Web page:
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Reasons to be optimistic about the 2016 Yankees

There are quite a few reasons why the latest version of the Bronx Bombers may experience success in 2016.

Mike Stobe/Getty Images

It's an old baseball cliche to say that every team has an equal chance at the beginning of spring training. It is a time when players and fans hold the most optimism about their respective teams and how they will perform during the upcoming season.

As another spring training (finally) approaches, we will explore the potential good and the bad that the 2016 season could have in store for the Yankees. Let's begin with reasons why 2016 will be a good one for the Yankees.

1) The first full big league season for Luis Severino

It's been nearly a decade since the Yankees started a season with a young stud pitcher with the potential to stick in the majors for a full season. It was Phil Hughes in 2007. In 2016, it's Luis Severino's turn.

Severino certainly impressed in his eleven game debut last season, pitching to a 2.89 ERA and striking out 56 in 62.1 innings. With his electric repertoire of pitches, the soon to be 22-year-old has a chance to prove why Brian Cashman refused to include him in any trade for David Price last summer. As with any young pitcher, there will be some growing pains, but having him in the majors all season is the first step in the build-from-within plan.

2) The bullpen's three-headed monster


While they look like temperatures in Phoenix for the opening of spring training next week, those three numbers represent the average 2015 fastball velocity of Andrew Miller, Dellin Betances, and Aroldis Chapman. Those three are the best trio of relievers in one bullpen heading into the season.

The addition of Chapman isn't without controversy. Despite charges not being filed, there's still no word yet on the length of a potential suspension for his alleged domestic violence incident. However, the addition of his other-worldly fastball to a bullpen that already featured two of the most dominant relievers in baseball over the past two seasons certainly will be a main reason for optimism in 2016.

Since the emergence of the Kansas City Royals' trio of ace relievers (Wade Davis, Kelvin Herrera, and Greg Holland) in 2014, it seems many teams are trying to follow suit by building super bullpens. The Yankees' version of a Big Three will likely provide near-shutdown relief in the backend of games, giving them a distinct advantage over many teams (even considering the increase in the quality of relief pitching over the past several years).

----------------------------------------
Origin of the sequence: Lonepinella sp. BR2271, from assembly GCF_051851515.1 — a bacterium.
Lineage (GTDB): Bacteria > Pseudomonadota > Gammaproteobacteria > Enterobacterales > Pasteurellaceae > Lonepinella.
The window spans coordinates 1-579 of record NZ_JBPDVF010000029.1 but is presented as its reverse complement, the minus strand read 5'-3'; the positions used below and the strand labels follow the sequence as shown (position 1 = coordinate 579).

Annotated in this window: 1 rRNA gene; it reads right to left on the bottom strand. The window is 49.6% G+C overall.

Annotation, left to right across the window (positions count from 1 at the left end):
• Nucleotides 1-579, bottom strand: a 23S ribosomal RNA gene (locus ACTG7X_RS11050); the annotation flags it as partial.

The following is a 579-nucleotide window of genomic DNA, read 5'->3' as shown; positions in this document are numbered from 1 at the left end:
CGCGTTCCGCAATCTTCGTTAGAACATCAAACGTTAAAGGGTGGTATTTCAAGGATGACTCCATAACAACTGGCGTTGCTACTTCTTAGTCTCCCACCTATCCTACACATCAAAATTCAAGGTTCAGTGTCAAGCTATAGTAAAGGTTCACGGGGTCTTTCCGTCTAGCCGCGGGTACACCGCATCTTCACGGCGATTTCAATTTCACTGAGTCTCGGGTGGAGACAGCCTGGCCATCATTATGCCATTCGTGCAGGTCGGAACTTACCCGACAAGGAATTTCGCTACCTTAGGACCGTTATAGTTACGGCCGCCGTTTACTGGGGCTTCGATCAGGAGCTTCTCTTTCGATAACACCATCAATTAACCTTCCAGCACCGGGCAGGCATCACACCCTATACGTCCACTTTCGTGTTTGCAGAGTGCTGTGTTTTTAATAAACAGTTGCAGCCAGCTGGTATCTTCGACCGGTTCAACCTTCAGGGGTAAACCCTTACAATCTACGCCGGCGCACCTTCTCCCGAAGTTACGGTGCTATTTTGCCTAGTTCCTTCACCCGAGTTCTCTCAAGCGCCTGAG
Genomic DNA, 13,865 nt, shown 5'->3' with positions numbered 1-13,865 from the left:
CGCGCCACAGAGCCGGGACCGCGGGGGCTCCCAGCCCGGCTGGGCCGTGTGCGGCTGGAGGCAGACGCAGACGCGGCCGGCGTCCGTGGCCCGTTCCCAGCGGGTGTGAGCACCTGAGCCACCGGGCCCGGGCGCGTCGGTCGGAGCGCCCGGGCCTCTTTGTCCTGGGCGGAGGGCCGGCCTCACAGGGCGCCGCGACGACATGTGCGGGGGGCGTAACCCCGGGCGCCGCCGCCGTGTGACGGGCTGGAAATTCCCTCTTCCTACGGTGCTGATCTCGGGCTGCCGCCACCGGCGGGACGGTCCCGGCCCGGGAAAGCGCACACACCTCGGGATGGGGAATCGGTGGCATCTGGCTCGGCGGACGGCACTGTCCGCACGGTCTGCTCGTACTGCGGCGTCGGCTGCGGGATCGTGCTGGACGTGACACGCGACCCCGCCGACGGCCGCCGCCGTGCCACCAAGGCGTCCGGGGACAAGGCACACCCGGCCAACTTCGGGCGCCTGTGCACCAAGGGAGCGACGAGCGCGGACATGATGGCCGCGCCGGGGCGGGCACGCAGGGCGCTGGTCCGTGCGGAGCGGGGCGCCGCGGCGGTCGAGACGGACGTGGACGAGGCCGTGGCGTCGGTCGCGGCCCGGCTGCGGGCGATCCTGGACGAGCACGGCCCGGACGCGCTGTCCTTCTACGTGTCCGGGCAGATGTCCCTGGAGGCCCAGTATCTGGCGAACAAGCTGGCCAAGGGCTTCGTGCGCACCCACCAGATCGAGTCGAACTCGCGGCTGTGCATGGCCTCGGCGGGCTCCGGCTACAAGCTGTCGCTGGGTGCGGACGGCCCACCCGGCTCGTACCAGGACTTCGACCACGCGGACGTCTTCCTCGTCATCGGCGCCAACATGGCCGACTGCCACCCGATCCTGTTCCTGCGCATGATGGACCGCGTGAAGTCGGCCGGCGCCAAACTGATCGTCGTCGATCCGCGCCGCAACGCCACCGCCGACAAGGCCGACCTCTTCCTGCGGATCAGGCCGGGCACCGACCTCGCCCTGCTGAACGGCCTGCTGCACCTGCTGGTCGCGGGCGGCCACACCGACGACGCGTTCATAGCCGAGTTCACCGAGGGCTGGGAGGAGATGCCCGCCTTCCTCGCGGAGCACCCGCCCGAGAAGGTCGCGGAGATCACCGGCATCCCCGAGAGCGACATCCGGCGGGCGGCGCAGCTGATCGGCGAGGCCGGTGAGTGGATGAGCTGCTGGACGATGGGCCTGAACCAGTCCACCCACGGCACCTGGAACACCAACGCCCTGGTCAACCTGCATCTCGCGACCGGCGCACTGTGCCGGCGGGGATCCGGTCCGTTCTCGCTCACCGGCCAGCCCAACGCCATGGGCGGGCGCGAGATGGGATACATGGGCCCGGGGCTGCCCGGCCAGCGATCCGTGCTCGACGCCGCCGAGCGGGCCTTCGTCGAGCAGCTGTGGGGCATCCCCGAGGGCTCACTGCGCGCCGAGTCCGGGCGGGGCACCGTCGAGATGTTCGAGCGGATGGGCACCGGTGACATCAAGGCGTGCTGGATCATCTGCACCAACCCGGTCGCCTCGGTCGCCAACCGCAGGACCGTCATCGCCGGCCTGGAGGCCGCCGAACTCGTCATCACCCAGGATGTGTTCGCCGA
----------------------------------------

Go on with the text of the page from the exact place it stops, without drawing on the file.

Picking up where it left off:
3) Versatility

For the first time in quite some time, the Yankees look like they will actually have some flexibility on the big league roster.

Beyond the three likely everyday outfielders (Carlos Beltran, Jacoby Ellsbury, and Brett Gardner), the Yankees will have plenty of options to turn to when one of them needs rest or any of them miss a significant amount of time due to injury. Switch-hitting Aaron Hicks should be able to pretty regular at-bats, especially against left-handers (who he hit .307/.375/.495 off of last year). The Yankees also have many upper-level minor league options in the outfield such as Slade Heathcott and Mason Williams who might be able to provide support off the bench.

In the infield, the Yankees again have options. Though Starlin Castro was acquired to be the starting second baseman, he likely can be used to spell Didi Gregorius at shortstop every so often, and although he's never played there, he may even see some action at third base behind Chase Headley. If Castro can adequately handle three of the four infield spots, that leaves a bit of wiggle room for the last spot on the bench as the team can use it for any number of players such as an extra outfielder or a corner infielder.

Then there's Dustin Ackley. The 2015 trade deadline acquisition will likely play all over the field this season, as he has experience in the outfield and at second base. While he isn't the greatest defender in the world, his ability to play multiple positions and his offensive numbers in his brief stint in pinstripes (.288/.333/.654 with four home runs in 23 games) may hint at the makings of an extremely valuable utility man in 2016.

After watching the past several seasons, we've all realized how important having a versatile roster is, especially when the core of the team is full of aging veterans. Hopefully, this newfound versatility keeps several of those older players fresh.


What are your reasons to be optimistic about the 2016 Yankees? The final seasons of a couple big contracts? The potential of top prospect promotions? Let us know what you think below.

Check back later today for the second part of this mini-series that looks at the reasons to be pessimistic about the 2016 Yankees.